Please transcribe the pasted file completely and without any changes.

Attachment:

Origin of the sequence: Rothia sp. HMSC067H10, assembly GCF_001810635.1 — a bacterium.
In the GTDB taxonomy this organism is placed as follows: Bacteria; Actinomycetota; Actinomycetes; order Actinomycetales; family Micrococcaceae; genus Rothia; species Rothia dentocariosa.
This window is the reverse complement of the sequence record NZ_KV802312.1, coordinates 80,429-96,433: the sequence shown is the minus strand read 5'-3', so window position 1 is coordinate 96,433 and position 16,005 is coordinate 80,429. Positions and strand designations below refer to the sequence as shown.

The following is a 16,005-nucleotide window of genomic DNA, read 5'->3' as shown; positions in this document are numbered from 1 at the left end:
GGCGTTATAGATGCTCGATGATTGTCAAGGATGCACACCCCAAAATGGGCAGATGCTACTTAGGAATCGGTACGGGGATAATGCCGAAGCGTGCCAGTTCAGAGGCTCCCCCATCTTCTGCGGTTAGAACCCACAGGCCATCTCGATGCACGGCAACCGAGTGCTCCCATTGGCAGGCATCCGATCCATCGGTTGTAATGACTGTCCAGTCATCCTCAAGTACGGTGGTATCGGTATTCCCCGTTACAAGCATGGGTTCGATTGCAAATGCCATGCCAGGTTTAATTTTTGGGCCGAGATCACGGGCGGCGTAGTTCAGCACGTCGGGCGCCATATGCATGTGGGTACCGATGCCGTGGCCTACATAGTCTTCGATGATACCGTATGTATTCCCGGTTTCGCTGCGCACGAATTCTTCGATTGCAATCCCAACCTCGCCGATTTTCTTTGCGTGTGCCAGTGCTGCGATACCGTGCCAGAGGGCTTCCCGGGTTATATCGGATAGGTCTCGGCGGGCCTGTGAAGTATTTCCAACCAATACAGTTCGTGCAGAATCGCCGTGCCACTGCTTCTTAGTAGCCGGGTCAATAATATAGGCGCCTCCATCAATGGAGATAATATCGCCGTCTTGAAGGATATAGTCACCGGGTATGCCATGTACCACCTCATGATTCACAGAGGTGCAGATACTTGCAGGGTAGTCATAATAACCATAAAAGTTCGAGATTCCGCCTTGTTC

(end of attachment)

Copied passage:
Origin of the sequence: Rothia sp. HMSC067H10, assembly GCF_001810635.1 — a bacterium.
In the GTDB taxonomy this organism is placed as follows: Bacteria; Actinomycetota; Actinomycetes; order Actinomycetales; family Micrococcaceae; genus Rothia; species Rothia dentocariosa.
This window is the reverse complement of the sequence record NZ_KV802312.1, coordinates 80,429-96,433: the sequence shown is the minus strand read 5'-3', so window position 1 is coordinate 96,433 and position 16,005 is coordinate 80,429. Positions and strand designations below refer to the sequence as shown.

The following is a 16,005-nucleotide window of genomic DNA, read 5'->3' as shown; positions in this document are numbered from 1 at the left end:
GGCGTTATAGATGCTCGATGATTGTCAAGGATGCACACCCCAAAATGGGCAGATGCTACTTAGGAATCGGTACGGGGATAATGCCGAAGCGTGCCAGTTCAGAGGCTCCCCCATCTTCTGCGGTTAGAACCCACAGGCCATCTCGATGCACGGCAACCGAGTGCTCCCATTGGCAGGCATCCGATCCATCGGTTGTAATGACTGTCCAGTCATCCTCAAGTACGGTGGTATCGGTATTCCCCGTTACAAGCATGGGTTCGATTGCAAATGCCATGCCAGGTTTAATTTTTGGGCCGAGATCACGGGCGGCGTAGTTCAGCACGTCGGGCGCCATATGCATGTGGGTACCGATGCCGTGGCCTACATAGTCTTCGATGATACCGTATGTATTCCCGGTTTCGCTGCGCACGAATTCTTCGATTGCAATCCCAACCTCGCCGATTTTCTTTGCGTGTGCCAGTGCTGCGATACCGTGCCAGAGGGCTTCCCGGGTTATATCGGATAGGTCTCGGCGGGCCTGTGAAGTATTTCCAACCAATACAGTTCGTGCAGAATCGCCGTGCCACTGCTTCTTAGTAGCCGGGTCAATAATATAGGCGCCTCCATCAATGGAGATAATATCGCCGTCTTGAAGGATATAGTCACCGGGTATGCCATGTACCACCTCATGATTCACAGAGGTGCAGATACTTGCAGGGTAGTCATAATAACCATAAAAGTTCGAGATTCCGCCTTGTTC